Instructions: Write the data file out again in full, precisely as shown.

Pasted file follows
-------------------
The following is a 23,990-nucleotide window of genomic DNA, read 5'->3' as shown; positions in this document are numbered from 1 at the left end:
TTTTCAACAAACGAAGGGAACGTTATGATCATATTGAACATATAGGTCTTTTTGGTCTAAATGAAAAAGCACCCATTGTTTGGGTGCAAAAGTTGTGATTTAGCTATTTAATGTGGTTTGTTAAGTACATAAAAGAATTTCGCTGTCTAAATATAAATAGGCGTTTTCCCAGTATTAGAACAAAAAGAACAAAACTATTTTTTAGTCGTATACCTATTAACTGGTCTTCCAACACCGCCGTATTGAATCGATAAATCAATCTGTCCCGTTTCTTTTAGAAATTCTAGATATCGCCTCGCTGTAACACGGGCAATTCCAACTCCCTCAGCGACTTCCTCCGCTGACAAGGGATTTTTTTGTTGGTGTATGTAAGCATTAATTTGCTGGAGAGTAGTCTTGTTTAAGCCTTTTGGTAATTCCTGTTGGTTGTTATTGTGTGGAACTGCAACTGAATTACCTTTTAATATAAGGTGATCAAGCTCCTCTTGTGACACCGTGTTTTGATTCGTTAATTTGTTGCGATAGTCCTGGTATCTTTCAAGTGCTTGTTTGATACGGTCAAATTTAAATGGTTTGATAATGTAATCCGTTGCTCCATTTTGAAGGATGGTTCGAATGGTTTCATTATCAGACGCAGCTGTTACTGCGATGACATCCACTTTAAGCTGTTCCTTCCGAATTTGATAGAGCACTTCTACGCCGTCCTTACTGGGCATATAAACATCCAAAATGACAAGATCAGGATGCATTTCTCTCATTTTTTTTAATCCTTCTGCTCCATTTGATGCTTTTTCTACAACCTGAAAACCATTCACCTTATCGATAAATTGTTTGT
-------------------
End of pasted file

The following is a 23,990-nucleotide window of genomic DNA, read 5'->3' as shown; positions in this document are numbered from 1 at the left end:
TTTTCAACAAACGAAGGGAACGTTATGATCATATTGAACATATAGGTCTTTTTGGTCTAAATGAAAAAGCACCCATTGTTTGGGTGCAAAAGTTGTGATTTAGCTATTTAATGTGGTTTGTTAAGTACATAAAAGAATTTCGCTGTCTAAATATAAATAGGCGTTTTCCCAGTATTAGAACAAAAAGAACAAAACTATTTTTTAGTCGTATACCTATTAACTGGTCTTCCAACACCGCCGTATTGAATCGATAAATCAATCTGTCCCGTTTCTTTTAGAAATTCTAGATATCGCCTCGCTGTAACACGGGCAATTCCAACTCCCTCAGCGACTTCCTCCGCTGACAAGGGATTTTTTTGTTGGTGTATGTAAGCATTAATTTGCTGGAGAGTAGTCTTGTTTAAGCCTTTTGGTAATTCCTGTTGGTTGTTATTGTGTGGAACTGCAACTGAATTACCTTTTAATATAAGGTGATCAAGCTCCTCTTGTGACACCGTGTTTTGATTCGTTAATTTGTTGCGATAGTCCTGGTATCTTTCAAGTGCTTGTTTGATACGGTCAAATTTAAATGGTTTGATAATGTAATCCGTTGCTCCATTTTGAAGGATGGTTCGAATGGTTTCATTATCAGACGCAGCTGTTACTGCGATGACATCCACTTTAAGCTGTTCCTTCCGAATTTGATAGAGCACTTCTACGCCGTCCTTACTGGGCATATAAACATCCAAAATGACAAGATCAGGATGCATTTCTCTCATTTTTTTTAATCCTTCTGCTCCATTTGATGCTTTTTCTACAACCTGAAAACCATTCACCTTATCGATAAATTGTTTGT